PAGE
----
Blaenau Gwent exam results up since regional body took over improving education
10:41am Wednesday 25th September 2013 in Gwent news
EXAM results in Blaenau Gwent have improved since a regional body took over improving education, but some schools' results are still "disappointing and unacceptable", according to a report.
The report going before Blaenau Gwent council's education scrutiny committee on Monday, September 30, will update members on the progress of the Education Achievement Service (EAS), set up by Gwent's five councils and tasked with improving education after three of those five councils' education departments - including Blaenau Gwent - were placed in special measures.
In 2011, the council was stripped of executive powers over education and a board from Neath Port Talbot council was set up to run the department.
Then in May this year, the inspectorate Estyn decided that control over education would not be given back to Blaenau Gwent council and its education department would remain in special measures.
Council leader Hedley McCarthy insisted at the time that the authority would be "unrelenting" in its mission to quicken the pace of school improvement and "will not falter in the face of any difficult decisions, however contentious."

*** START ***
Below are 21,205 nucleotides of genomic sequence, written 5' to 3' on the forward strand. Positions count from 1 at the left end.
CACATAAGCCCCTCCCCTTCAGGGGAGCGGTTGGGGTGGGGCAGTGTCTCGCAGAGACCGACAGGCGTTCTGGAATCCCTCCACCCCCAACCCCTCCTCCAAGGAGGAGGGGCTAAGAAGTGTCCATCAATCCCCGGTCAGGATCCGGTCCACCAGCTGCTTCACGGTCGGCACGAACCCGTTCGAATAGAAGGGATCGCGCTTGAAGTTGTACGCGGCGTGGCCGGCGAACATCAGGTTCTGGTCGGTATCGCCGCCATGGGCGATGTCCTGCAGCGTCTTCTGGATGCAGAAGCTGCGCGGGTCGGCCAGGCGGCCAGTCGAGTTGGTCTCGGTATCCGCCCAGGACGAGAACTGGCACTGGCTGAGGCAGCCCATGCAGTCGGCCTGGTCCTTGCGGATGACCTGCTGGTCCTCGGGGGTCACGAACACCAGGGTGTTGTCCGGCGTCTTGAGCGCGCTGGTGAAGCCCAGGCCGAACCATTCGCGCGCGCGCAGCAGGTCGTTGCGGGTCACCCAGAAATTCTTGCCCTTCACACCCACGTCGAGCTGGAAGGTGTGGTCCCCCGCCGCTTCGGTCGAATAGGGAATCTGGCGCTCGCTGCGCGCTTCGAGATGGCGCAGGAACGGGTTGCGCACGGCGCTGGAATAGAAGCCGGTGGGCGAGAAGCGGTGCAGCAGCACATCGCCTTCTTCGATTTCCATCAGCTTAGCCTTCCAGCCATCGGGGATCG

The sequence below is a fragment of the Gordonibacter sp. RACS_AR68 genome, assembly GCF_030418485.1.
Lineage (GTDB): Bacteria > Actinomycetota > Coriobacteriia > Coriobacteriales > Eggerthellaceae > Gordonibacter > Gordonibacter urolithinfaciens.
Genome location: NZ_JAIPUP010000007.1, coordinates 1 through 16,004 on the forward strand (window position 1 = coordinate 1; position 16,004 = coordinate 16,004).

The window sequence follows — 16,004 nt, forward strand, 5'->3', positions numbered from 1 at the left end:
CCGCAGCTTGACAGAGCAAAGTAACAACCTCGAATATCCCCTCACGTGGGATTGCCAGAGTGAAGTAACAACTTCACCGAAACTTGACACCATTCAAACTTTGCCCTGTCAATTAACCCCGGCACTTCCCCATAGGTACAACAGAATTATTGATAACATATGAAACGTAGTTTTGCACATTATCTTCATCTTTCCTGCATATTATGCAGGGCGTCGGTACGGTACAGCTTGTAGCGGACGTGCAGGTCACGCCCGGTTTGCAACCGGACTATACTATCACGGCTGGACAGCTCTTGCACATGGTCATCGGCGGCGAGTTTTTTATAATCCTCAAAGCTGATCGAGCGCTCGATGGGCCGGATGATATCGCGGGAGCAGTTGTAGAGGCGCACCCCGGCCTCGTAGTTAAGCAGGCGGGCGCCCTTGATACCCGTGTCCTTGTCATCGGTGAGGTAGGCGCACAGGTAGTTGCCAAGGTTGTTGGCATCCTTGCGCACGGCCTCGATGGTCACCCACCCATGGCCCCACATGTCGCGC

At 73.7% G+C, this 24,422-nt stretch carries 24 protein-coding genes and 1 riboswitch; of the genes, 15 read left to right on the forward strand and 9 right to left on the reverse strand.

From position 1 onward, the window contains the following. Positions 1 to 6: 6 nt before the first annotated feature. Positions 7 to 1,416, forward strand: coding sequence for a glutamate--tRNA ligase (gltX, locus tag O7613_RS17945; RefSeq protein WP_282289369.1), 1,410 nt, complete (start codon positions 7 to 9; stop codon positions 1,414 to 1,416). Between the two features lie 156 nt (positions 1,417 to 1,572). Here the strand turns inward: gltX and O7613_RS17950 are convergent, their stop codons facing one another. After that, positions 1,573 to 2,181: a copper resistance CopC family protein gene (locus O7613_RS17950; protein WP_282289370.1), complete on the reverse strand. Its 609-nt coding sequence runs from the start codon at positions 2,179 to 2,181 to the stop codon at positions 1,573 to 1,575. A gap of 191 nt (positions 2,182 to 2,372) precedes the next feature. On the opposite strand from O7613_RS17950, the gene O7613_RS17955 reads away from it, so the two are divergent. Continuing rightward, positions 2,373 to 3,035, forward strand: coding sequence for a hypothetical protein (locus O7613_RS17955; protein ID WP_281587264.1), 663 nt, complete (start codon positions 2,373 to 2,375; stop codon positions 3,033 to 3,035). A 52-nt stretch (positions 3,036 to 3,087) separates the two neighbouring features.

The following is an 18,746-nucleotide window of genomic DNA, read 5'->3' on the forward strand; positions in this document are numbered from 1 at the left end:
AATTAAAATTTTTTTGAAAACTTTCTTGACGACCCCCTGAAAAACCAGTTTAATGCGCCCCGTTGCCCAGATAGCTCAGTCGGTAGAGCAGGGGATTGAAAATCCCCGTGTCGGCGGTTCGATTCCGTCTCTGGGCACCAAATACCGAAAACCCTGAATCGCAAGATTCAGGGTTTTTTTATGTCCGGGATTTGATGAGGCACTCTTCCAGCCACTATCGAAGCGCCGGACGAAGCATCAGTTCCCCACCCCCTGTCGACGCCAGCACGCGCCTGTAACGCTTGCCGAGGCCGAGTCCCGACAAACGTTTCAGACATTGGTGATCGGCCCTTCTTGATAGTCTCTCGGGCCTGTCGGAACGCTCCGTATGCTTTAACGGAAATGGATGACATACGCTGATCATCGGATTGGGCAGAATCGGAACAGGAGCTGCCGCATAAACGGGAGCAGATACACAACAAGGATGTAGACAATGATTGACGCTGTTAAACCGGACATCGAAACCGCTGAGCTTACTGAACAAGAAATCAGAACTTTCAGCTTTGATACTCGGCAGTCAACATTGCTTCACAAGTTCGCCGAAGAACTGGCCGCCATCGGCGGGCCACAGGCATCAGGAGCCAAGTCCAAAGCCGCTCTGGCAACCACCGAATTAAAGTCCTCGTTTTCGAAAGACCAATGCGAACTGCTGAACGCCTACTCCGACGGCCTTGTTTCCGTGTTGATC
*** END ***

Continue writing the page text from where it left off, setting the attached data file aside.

Since February, Blaenau Gwent and Newport councils have shared chief education officer James Harris, and the Argus reported last month how the two authorities are to consider more ways in which they can share services.
This latest report covers progress made by the EAS between September 2012 and September 2013.
The EAS was tasked with providing services that support the monitoring and evaluation of schools' performance.
The report, by head of the EAS Steve Davies, said good progress had been made during the last 12 months and examination and test results for Blaenau Gwent council as a whole have improved this year.
"These not currently available for publication but we will be able to report further details at the meeting," the report said.
"However, there are still developments that need to be implemented and there are some schools for whom this year’s results are both disappointing and unacceptable."
Last month education minister Huw Lewis AM told the Argus that he expected to see improved GCSE results in the three Gwent counties in special measures.
A recent draft government report proposed that the work of the EAS will copied across Wales by existing regional consortia.